On July 9, 1885, the government received another petition from Cabeza de Barangay of San Diego requesting that it be made into a kind of self-governing barrio of Pililla, on account of its remoteness. On January 25, 1886, the government agreed to make San Diego into a “Visita con Teniente Absolute”, on condition that the barrio constructs the necessary public buildings. Thus, upon the fulfillment of the agreed condition, the government’s approval went into effect on June 18 of that same year.

In 1896, the Katipuneros of Pililla and San Diego established their military camp at Rambo or Pabalang na Gubat.

Three years later, on August 6, 1898, Pililla was incorporated in the revolutionary government of Gen. Emilio Aguinaldo. During the existence of the Philippine Republic, San Diego became an independent town. On January 5, 1899, a fierce battle ensued between the American forces and the Filipino troops defending Pililla. The town was partially ravaged by fire and local troops had to retreat to the mountain of Tanay.

The towns of Pililla and San Diego were integrated into the newly created province of Rizal in June 1901. Two years later, the Philippine Commission, in line with its policy of economy and centralization, consolidated the towns of Pililla, San Diego and Jalajala with the seat of government in Pililla.

The first Capitan under the American regime was Regino Quitiong who was the alcalde from 1900 to 1901.

On September 20, 1907, Jalajala was separated from Pililla and became an independent municipality. Quisao, on the other hand, remained a barrio of Pililla up to the present.

In 1918, the population of Pililla was 2,776 and Quisao was 814. In 1929, the place called Longos within the jurisdiction of Pililla was cleared by the majority of the tenant population of the town of Jalajala who transferred their homes to this site and whereon they founded a new community, thus avoiding their agrarian conflict with the plantation owner of Jalajala.

On September 24, 1929, Don Ananias Vicencio, a philanthropist in public documents, donated a tract of land containing approximately 15 hectares to the families of Manuel Roxas, Leoncio Carungay and Quintin Golliden, all of Jalajala, who shall distribute and assign free of charge and to the best interest of the residents, the said lot at Longos, Barrio Quisao, Municipality of Pililla. In 1939, this land was surveyed by Engr. Quintin Gollidon who provided the layout of this new community now called Barrio Malaya.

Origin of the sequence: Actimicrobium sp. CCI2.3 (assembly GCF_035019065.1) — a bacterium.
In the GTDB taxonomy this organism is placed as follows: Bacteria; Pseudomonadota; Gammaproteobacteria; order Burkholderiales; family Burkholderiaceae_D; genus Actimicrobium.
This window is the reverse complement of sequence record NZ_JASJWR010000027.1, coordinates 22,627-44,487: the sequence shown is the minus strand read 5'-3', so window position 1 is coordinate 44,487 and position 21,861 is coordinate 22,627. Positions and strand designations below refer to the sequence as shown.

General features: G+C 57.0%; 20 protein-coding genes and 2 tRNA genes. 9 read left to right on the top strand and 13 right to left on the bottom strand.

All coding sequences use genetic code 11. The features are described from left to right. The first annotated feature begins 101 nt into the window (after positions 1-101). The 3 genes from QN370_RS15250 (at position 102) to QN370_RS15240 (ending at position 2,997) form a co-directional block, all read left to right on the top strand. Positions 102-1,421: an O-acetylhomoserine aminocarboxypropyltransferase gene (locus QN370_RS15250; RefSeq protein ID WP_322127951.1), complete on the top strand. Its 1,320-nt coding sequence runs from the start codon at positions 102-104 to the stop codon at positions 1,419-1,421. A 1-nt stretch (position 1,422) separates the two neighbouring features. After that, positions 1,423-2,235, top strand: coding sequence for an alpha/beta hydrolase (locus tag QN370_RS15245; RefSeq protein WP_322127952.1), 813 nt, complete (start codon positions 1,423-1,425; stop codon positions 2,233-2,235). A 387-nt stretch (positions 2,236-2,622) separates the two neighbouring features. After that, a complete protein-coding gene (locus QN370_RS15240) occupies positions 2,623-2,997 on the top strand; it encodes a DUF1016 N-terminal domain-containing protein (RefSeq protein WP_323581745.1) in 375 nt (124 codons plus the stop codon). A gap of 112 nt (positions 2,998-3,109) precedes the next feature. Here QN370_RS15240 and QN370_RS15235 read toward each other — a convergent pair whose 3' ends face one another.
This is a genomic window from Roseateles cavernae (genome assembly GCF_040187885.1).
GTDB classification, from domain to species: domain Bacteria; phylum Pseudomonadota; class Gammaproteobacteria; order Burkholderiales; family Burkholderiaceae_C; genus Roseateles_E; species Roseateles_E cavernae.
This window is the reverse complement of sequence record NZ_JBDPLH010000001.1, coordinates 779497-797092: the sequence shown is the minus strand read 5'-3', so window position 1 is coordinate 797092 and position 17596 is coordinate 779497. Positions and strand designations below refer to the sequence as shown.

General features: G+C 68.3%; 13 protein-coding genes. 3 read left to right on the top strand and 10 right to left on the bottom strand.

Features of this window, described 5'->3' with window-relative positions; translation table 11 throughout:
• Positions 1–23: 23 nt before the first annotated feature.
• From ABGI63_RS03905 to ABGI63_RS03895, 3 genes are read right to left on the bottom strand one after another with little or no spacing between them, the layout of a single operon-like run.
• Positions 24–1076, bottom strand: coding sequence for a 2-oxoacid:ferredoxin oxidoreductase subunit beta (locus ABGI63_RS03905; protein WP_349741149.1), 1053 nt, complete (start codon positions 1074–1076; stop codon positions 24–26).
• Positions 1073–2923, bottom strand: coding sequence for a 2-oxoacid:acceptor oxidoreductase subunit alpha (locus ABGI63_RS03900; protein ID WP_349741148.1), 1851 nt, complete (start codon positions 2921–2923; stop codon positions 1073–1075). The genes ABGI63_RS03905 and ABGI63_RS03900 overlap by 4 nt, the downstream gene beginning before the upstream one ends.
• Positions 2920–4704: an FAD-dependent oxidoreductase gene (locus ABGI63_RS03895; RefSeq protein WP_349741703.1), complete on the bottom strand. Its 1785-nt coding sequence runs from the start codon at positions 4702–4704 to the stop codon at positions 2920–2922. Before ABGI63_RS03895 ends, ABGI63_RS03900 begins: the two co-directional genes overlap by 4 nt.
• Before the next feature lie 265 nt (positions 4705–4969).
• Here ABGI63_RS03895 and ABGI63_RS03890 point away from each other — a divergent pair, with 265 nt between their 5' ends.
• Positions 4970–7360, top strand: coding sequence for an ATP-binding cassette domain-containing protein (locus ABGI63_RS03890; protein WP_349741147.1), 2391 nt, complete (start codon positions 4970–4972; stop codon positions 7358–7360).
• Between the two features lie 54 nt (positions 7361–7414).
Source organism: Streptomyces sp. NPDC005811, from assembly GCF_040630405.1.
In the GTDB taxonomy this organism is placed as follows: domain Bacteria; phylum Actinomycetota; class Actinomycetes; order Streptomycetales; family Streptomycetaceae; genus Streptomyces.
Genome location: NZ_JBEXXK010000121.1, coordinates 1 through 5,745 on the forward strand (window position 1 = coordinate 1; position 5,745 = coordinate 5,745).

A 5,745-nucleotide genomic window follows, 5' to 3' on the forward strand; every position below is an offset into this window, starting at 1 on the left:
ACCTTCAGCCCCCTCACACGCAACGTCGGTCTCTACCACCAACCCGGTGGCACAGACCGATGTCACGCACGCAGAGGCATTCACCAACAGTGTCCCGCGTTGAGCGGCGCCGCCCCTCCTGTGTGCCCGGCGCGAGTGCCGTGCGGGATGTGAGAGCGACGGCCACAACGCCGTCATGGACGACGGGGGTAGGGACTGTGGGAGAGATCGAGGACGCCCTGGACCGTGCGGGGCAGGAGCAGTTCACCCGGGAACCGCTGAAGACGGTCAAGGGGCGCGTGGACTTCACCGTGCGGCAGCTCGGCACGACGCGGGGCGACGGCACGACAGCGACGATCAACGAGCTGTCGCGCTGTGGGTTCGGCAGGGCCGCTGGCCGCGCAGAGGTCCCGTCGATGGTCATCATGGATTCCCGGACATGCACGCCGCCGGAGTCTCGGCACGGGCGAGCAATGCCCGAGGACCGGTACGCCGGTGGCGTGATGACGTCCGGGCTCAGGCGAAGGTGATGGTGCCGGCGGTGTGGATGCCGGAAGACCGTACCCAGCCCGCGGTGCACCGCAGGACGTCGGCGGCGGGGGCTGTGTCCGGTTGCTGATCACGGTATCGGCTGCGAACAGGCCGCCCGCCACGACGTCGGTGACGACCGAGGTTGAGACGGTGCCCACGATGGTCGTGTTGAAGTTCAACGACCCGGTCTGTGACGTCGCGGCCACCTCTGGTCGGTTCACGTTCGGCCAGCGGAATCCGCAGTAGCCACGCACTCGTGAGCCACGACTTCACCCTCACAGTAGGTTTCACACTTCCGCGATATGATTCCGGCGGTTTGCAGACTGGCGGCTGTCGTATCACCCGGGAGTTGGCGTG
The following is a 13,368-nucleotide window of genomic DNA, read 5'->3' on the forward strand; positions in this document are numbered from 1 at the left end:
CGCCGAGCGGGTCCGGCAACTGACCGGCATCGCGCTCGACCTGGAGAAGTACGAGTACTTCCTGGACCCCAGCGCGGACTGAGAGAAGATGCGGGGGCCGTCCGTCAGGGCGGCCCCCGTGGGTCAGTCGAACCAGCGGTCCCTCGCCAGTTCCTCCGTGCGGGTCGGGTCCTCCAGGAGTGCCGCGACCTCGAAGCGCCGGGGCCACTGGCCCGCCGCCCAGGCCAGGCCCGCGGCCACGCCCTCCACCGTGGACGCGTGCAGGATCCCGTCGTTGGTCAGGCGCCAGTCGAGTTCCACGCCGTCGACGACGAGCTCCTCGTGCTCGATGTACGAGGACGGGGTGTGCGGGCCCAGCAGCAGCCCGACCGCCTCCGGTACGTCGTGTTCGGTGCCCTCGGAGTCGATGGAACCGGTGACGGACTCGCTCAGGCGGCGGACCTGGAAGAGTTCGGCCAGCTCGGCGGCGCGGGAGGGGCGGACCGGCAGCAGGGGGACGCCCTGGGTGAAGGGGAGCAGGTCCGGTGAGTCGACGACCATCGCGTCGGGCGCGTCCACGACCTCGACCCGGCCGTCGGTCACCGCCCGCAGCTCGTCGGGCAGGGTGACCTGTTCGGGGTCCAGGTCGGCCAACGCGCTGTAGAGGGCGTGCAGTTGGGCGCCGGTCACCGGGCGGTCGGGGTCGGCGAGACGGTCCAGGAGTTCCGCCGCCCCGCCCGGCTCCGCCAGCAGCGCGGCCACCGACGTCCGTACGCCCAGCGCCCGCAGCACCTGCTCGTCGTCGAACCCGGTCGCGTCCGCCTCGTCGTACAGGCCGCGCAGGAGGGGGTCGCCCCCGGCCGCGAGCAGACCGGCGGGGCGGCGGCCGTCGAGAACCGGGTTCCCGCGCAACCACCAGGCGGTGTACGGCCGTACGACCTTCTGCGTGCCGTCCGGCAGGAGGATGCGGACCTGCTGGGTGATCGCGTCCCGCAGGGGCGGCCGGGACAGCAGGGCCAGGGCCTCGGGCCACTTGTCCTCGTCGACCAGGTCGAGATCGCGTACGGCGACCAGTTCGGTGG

On December 13, 1942, the town of Quisao was attacked and pillaged by "tulisanes".

During the liberation of the town on March 18, 1945, nearly 3/4 of all the houses and public buildings were either burned or destroyed by American and Filipino military bombing and shelling. The Japanese forces and Makapili fled to the mountains following the liberation of the town. The PCAU of the US Army reestablished the municipal government of Pililla on April 20, 1945 with the designation of Lucio Aquino, an active guerrilla leader, as the mayor.


Pililla Municipal Hall

Pililla is politically subdivided into nine barangays:[3]


YearPop.±% p.a.
1903 2,859—    
1918 4,701+3.37%
1939 5,461+0.72%
1948 6,067+1.18%
1960 9,021+3.36%
1970 15,052+5.25%
1975 18,985+4.77%
1980 23,222+4.11%
1990 32,771+3.51%
1995 37,081+2.34%
2000 45,275+4.37%
2007 58,525+3.60%
2010 59,527+0.62%
2015 64,812+1.63%
Source: Philippine Statistics Authority[4][6][7][8]

In the 2015 census, the population of Pililla, Rizal, was 64,812 people,[4] with a density of 930 inhabitants per square kilometre or 2,400 inhabitants per square mile.


  1. ^ http://www.radyoagila.com/provincial/434-years-foundation-day-ng-munisipalidad-ng-pililla-rizal-ipinagdiwang/
  2. ^ "Municipality". Quezon City, Philippines: Department of the Interior and Local Government. Retrieved 31 May 2013.
  3. ^ a b "Province: Rizal". PSGC Interactive. Quezon City, Philippines: Philippine Statistics Authority. Retrieved 12 November 2016.
  4. ^ a b c d Census of Population (2015). "Region IV-A (Calabarzon)". Total Population by Province, City, Municipality and Barangay. PSA. Retrieved 20 June 2016.
  5. ^ "PSA releases the 2015 Municipal and City Level Poverty Estimates". Quezon City, Philippines. Retrieved 1 January 2020.
  6. ^ Census of Population and Housing (2010). "Region IV-A (Calabarzon)". Total Population by Province, City, Municipality and Barangay. NSO. Retrieved 29 June 2016.
  7. ^ Censuses of Population (1903–2007). "Region IV-A (Calabarzon)". Table 1. Population Enumerated in Various Censuses by Province/Highly Urbanized City: 1903 to 2007. NSO.
  8. ^ "Province of Rizal". Municipality Population Data. Local Water Utilities Administration Research Division. Retrieved 17 December 2016.